Penn's offense ran roughshod over Brown's previously highly regarded defense Saturday for a 24-7 win in a meeting of Ivy League unbeatens at Franklin Field.
"This was obviously a huge game for us," Quakers coach Al Bagnoli said. "And it's the type of game that gives you control of your own destiny."
After jumping out to the program's first 6-1 start since 2004, it seems as if Penn (6-1, 4-0 Ivy League) indeed has a hold on its destiny.
Coming in, Brown (4-3, 3-1) was ranked third in the Ivy League in defense, yielding 301 yards per game. The Quakers shattered that.
Penn amassed 450 total yards, including 321 rushing yards. Quarterback Billy Ragone accounted for 151 rushing yards on 11 carries. He scored one touchdown - a 54-yard run, the longest of his career.
The Quakers pulled away in the second quarter with three touchdowns. After Ragone's long run, Luke DeLuca and Brandon Colavita each scored on 1-yard rushes to help Penn take a 21-7 lead into halftime.
Ragone completed 10 of 17 passes for 92 yards and no interceptions. Jeff Jack finished with 57 rushing yards on 11 carries, and Colavita added 83 yards on 16 carries.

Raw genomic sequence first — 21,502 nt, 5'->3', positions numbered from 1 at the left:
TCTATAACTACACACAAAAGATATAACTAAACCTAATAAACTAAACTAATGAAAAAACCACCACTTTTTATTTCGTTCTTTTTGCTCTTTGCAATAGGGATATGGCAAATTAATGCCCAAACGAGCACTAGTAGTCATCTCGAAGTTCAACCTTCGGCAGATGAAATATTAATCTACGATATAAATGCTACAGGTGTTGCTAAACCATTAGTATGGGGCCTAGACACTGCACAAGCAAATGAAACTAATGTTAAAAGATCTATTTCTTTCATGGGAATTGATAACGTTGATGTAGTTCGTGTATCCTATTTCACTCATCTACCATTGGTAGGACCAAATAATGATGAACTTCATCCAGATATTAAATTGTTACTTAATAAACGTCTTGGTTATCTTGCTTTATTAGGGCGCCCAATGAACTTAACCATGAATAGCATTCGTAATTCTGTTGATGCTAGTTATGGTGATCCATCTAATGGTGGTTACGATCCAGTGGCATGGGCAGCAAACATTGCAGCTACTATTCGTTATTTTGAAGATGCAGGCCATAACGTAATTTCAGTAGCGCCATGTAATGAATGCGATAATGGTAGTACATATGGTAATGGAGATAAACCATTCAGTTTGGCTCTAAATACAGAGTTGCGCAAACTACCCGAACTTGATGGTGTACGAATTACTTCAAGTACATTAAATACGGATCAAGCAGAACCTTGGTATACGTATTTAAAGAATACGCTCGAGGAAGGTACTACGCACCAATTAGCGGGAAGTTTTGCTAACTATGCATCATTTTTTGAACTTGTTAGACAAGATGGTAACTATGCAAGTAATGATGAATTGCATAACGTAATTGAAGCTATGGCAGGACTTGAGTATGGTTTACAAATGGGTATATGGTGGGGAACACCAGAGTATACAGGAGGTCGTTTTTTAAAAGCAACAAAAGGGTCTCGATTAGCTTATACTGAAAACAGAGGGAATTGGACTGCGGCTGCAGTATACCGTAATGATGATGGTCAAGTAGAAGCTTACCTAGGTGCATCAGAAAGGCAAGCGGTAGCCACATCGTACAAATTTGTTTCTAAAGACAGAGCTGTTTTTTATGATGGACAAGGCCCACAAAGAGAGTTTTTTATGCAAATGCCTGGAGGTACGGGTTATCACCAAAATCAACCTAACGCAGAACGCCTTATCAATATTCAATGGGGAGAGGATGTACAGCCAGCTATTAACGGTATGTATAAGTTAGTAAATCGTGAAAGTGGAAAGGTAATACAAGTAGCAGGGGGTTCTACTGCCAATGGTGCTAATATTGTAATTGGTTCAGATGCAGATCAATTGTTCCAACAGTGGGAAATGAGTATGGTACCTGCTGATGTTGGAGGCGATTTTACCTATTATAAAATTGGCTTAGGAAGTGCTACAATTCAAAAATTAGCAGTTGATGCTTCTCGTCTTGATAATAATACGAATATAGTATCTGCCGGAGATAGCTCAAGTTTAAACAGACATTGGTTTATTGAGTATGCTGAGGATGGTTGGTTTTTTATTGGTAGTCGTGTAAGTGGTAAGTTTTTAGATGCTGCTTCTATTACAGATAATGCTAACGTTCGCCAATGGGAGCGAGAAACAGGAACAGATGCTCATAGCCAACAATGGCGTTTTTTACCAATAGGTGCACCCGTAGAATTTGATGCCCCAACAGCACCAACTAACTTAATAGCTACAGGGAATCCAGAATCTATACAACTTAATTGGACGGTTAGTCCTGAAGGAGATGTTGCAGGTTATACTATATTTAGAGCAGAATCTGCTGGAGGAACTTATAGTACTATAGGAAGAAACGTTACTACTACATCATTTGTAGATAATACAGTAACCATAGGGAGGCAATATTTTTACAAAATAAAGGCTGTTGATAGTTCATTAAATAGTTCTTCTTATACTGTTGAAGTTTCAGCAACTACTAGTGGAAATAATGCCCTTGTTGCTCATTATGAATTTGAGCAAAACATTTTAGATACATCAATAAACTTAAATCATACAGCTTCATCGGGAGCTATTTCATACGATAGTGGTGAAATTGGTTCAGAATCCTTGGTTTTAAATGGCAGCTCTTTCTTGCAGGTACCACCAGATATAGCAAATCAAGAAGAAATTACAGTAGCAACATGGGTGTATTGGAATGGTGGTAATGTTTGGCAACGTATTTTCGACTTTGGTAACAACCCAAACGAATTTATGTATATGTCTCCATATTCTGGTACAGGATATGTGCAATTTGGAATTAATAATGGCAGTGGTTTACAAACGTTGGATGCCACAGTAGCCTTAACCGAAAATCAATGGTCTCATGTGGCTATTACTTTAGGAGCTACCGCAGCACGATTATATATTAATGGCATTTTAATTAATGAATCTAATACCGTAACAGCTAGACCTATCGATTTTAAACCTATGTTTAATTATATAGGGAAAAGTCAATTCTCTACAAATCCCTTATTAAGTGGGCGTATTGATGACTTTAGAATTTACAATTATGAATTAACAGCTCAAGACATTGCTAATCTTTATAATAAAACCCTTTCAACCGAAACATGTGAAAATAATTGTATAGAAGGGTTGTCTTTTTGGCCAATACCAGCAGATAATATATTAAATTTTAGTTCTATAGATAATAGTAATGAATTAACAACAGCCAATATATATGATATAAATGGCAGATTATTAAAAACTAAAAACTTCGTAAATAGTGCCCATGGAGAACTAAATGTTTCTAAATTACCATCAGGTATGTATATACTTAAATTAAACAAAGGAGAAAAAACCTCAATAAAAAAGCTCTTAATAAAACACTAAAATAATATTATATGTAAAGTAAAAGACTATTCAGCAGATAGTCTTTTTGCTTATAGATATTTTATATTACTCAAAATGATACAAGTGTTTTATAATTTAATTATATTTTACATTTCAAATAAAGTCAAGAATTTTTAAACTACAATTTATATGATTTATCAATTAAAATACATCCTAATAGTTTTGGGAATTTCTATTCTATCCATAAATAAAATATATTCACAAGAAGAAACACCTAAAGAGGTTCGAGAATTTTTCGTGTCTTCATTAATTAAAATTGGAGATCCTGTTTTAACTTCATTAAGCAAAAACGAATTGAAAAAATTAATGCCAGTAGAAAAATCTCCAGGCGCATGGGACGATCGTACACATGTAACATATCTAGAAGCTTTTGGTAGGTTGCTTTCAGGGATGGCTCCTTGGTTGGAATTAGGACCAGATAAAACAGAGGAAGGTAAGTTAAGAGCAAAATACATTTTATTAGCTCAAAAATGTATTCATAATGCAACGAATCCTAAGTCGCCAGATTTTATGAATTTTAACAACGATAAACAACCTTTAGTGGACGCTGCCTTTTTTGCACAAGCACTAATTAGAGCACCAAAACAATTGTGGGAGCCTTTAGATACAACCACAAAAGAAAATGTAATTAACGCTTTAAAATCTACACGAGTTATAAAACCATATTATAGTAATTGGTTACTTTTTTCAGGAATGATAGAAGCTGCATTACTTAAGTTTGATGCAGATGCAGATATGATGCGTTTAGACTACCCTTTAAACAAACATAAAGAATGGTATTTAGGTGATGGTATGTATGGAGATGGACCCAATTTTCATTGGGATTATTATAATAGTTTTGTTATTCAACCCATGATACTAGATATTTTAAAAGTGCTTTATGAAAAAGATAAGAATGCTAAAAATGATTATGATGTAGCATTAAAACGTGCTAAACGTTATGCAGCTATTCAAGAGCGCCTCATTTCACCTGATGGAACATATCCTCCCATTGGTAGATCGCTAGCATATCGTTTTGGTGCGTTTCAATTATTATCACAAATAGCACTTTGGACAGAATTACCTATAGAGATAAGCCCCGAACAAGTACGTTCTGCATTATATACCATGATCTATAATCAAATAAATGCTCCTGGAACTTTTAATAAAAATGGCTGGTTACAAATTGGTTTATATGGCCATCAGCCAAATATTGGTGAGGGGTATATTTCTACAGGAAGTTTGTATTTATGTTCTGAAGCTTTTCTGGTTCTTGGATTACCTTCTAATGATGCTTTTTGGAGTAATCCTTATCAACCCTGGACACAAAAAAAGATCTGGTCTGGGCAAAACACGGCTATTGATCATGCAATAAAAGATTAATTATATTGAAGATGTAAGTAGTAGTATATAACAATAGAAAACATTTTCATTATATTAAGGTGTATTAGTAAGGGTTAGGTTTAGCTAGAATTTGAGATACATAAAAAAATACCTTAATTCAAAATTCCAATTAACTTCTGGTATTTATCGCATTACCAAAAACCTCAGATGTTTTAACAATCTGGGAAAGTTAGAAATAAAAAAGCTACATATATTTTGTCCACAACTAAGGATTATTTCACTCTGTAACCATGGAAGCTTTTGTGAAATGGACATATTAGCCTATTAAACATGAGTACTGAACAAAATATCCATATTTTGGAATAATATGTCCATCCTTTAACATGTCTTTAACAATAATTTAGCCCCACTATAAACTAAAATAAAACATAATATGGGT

The Quakers entered the game with the top defense in the league, surrendering only 267.8 yards per game. Brown finished with 345 yards, though 58 came in the fourth quarter with the game already decided.
Brown's touchdown came on an 85-yard kickoff return by Mark Kachmer that tied the game, 7-7, with 13:07 to play in the first half.
"We got a lot of guys taking it personally, who want to go out every week and put their best game out there," said Penn defensive end Brian Levine, who had five tackles.
Bagnoli pegged Brown and Harvard as Penn's two toughest league opponents this season. After playing at Princeton on Saturday, the Quakers return to Franklin Field on Nov. 13 to host Harvard.
With Penn the lone undefeated Ivy team, Bagnoli was asked whether the Quakers have the makings of a championship team. "It's way too early to call it," Bagnoli said. "But what we do have - and nobody else in our league now has it - is control of our own destiny."